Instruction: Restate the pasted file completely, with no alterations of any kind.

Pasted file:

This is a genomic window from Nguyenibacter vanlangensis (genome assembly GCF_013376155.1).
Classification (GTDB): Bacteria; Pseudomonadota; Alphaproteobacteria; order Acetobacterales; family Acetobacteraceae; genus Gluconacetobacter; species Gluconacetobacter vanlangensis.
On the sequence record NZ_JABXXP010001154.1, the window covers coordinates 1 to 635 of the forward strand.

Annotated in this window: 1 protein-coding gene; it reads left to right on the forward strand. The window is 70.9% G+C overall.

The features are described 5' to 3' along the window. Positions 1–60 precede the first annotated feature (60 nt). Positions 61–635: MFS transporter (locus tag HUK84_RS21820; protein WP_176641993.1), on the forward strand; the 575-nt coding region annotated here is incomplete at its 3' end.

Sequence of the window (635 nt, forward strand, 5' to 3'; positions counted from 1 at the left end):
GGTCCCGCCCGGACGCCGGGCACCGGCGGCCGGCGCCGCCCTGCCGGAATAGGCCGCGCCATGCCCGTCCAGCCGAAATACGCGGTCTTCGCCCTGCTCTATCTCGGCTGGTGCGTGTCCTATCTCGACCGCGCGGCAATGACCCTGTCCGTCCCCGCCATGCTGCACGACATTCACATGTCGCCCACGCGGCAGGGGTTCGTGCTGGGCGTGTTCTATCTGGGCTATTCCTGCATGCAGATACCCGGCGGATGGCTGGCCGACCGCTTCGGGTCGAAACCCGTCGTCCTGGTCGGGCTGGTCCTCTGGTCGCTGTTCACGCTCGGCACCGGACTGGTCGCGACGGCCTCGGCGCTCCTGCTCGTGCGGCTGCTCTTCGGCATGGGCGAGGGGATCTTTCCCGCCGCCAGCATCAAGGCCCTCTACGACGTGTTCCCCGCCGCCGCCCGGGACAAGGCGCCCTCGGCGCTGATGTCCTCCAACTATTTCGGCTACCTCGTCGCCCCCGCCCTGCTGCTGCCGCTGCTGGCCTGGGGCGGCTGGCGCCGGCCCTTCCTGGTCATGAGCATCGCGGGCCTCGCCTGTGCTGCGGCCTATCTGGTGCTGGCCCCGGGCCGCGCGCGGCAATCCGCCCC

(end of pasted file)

This is a genomic window from Nguyenibacter vanlangensis (genome assembly GCF_013376155.1).
Classification (GTDB): Bacteria; Pseudomonadota; Alphaproteobacteria; order Acetobacterales; family Acetobacteraceae; genus Gluconacetobacter; species Gluconacetobacter vanlangensis.
On the sequence record NZ_JABXXP010001154.1, the window covers coordinates 1 to 635 of the forward strand.

Annotated in this window: 1 protein-coding gene; it reads left to right on the forward strand. The window is 70.9% G+C overall.

The features are described 5' to 3' along the window. Positions 1–60 precede the first annotated feature (60 nt). Positions 61–635: MFS transporter (locus tag HUK84_RS21820; protein WP_176641993.1), on the forward strand; the 575-nt coding region annotated here is incomplete at its 3' end.

Sequence of the window (635 nt, forward strand, 5' to 3'; positions counted from 1 at the left end):
GGTCCCGCCCGGACGCCGGGCACCGGCGGCCGGCGCCGCCCTGCCGGAATAGGCCGCGCCATGCCCGTCCAGCCGAAATACGCGGTCTTCGCCCTGCTCTATCTCGGCTGGTGCGTGTCCTATCTCGACCGCGCGGCAATGACCCTGTCCGTCCCCGCCATGCTGCACGACATTCACATGTCGCCCACGCGGCAGGGGTTCGTGCTGGGCGTGTTCTATCTGGGCTATTCCTGCATGCAGATACCCGGCGGATGGCTGGCCGACCGCTTCGGGTCGAAACCCGTCGTCCTGGTCGGGCTGGTCCTCTGGTCGCTGTTCACGCTCGGCACCGGACTGGTCGCGACGGCCTCGGCGCTCCTGCTCGTGCGGCTGCTCTTCGGCATGGGCGAGGGGATCTTTCCCGCCGCCAGCATCAAGGCCCTCTACGACGTGTTCCCCGCCGCCGCCCGGGACAAGGCGCCCTCGGCGCTGATGTCCTCCAACTATTTCGGCTACCTCGTCGCCCCCGCCCTGCTGCTGCCGCTGCTGGCCTGGGGCGGCTGGCGCCGGCCCTTCCTGGTCATGAGCATCGCGGGCCTCGCCTGTGCTGCGGCCTATCTGGTGCTGGCCCCGGGCCGCGCGCGGCAATCCGCCCC